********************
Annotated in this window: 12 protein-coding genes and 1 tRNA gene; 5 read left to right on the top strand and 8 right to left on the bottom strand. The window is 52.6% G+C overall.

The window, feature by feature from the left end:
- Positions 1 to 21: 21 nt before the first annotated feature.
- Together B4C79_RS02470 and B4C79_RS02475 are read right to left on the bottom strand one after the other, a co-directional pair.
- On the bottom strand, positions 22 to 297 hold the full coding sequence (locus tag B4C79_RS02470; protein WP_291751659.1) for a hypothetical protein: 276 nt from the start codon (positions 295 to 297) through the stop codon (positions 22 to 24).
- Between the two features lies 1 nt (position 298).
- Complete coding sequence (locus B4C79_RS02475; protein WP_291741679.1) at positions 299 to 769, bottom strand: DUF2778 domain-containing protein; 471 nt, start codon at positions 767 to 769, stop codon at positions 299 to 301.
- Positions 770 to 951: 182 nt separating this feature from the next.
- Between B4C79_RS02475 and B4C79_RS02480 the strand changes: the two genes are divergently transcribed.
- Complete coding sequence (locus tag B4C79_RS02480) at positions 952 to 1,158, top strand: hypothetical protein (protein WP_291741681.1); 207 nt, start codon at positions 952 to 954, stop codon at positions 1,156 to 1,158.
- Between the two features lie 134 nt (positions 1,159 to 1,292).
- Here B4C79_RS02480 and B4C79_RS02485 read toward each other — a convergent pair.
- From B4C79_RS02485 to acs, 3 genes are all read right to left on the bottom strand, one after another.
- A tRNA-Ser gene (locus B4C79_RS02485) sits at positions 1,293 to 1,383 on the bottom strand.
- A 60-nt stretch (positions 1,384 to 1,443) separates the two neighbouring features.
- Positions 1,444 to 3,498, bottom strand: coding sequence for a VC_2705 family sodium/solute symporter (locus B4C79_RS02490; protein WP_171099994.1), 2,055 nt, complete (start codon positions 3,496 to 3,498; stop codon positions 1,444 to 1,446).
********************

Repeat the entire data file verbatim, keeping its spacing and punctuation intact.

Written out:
Annotated in this window: 12 protein-coding genes and 1 tRNA gene; 5 read left to right on the top strand and 8 right to left on the bottom strand. The window is 52.6% G+C overall.

The window, feature by feature from the left end:
- Positions 1 to 21: 21 nt before the first annotated feature.
- Together B4C79_RS02470 and B4C79_RS02475 are read right to left on the bottom strand one after the other, a co-directional pair.
- On the bottom strand, positions 22 to 297 hold the full coding sequence (locus tag B4C79_RS02470; protein WP_291751659.1) for a hypothetical protein: 276 nt from the start codon (positions 295 to 297) through the stop codon (positions 22 to 24).
- Between the two features lies 1 nt (position 298).
- Complete coding sequence (locus B4C79_RS02475; protein WP_291741679.1) at positions 299 to 769, bottom strand: DUF2778 domain-containing protein; 471 nt, start codon at positions 767 to 769, stop codon at positions 299 to 301.
- Positions 770 to 951: 182 nt separating this feature from the next.
- Between B4C79_RS02475 and B4C79_RS02480 the strand changes: the two genes are divergently transcribed.
- Complete coding sequence (locus tag B4C79_RS02480) at positions 952 to 1,158, top strand: hypothetical protein (protein WP_291741681.1); 207 nt, start codon at positions 952 to 954, stop codon at positions 1,156 to 1,158.
- Between the two features lie 134 nt (positions 1,159 to 1,292).
- Here B4C79_RS02480 and B4C79_RS02485 read toward each other — a convergent pair.
- From B4C79_RS02485 to acs, 3 genes are all read right to left on the bottom strand, one after another.
- A tRNA-Ser gene (locus B4C79_RS02485) sits at positions 1,293 to 1,383 on the bottom strand.
- A 60-nt stretch (positions 1,384 to 1,443) separates the two neighbouring features.
- Positions 1,444 to 3,498, bottom strand: coding sequence for a VC_2705 family sodium/solute symporter (locus B4C79_RS02490; protein WP_171099994.1), 2,055 nt, complete (start codon positions 3,496 to 3,498; stop codon positions 1,444 to 1,446).